Not much time has been spent with obtaining an objective assessment of the actual effects of the purge; even where attempts at quantification have been undertaken, they have not taken into account the overall change of personnel after 1945 of which the purge was only a part. This paper will analyze personnel change in the field of higher education, comparing postwar to prewar and considering dismissals and resignations occurring independently from the occupation army’s efforts at cleansing the teaching profession.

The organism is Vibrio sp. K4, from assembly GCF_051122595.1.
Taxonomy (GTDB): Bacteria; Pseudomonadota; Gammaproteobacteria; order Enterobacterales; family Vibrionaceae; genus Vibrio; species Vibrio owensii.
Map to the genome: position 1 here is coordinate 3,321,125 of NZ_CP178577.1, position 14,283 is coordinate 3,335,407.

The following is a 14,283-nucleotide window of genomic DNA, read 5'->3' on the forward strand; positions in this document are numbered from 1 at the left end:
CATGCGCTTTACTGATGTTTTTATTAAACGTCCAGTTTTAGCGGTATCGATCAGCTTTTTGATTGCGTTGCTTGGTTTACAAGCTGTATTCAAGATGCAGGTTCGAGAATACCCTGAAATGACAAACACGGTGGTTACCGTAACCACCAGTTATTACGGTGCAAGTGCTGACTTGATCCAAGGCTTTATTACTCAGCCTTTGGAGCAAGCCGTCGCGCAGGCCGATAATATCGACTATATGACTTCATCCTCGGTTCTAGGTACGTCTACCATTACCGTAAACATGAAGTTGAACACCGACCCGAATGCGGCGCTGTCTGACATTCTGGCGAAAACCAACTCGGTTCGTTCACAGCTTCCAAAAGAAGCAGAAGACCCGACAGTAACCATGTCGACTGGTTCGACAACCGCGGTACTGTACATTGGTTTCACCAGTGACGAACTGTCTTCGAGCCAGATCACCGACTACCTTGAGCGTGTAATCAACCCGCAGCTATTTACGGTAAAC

Not only had many more teachers resigned from their posts before the educational purge got under way in May 1946 than were removed from office afterwards; self-organized "grassroots" movements disposing of ultranationalistic teachers had also started as early as October 1945. A detailed case study will shed light on who fought for what interests in these "housecleanings" and on how much influence these movements antedating the purge had. Dealing with the early resignations and dismissals, the occupation's screening, the "depurge", and the red purge of 1949/50 will show that the change in higher education personnel was much more marked than is commonly assumed, but at the same time much less influenced by occupation policies.